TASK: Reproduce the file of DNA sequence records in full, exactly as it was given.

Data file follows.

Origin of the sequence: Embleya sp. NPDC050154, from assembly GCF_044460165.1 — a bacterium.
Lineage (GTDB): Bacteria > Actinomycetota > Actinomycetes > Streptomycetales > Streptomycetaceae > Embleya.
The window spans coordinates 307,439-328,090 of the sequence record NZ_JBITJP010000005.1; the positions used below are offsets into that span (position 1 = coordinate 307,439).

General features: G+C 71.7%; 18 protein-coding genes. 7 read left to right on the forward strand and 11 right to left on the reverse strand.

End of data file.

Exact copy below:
Origin of the sequence: Embleya sp. NPDC050154, from assembly GCF_044460165.1 — a bacterium.
Lineage (GTDB): Bacteria > Actinomycetota > Actinomycetes > Streptomycetales > Streptomycetaceae > Embleya.
The window spans coordinates 307,439-328,090 of the sequence record NZ_JBITJP010000005.1; the positions used below are offsets into that span (position 1 = coordinate 307,439).

General features: G+C 71.7%; 18 protein-coding genes. 7 read left to right on the forward strand and 11 right to left on the reverse strand.